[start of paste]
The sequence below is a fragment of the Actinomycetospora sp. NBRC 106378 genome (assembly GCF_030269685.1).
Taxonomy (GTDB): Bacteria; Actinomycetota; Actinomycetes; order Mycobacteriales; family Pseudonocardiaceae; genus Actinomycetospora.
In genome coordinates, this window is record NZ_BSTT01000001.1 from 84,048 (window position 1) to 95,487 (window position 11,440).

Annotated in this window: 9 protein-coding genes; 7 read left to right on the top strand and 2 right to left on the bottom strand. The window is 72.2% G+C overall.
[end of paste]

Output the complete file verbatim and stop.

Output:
The sequence below is a fragment of the Actinomycetospora sp. NBRC 106378 genome (assembly GCF_030269685.1).
Taxonomy (GTDB): Bacteria; Actinomycetota; Actinomycetes; order Mycobacteriales; family Pseudonocardiaceae; genus Actinomycetospora.
In genome coordinates, this window is record NZ_BSTT01000001.1 from 84,048 (window position 1) to 95,487 (window position 11,440).

Annotated in this window: 9 protein-coding genes; 7 read left to right on the top strand and 2 right to left on the bottom strand. The window is 72.2% G+C overall.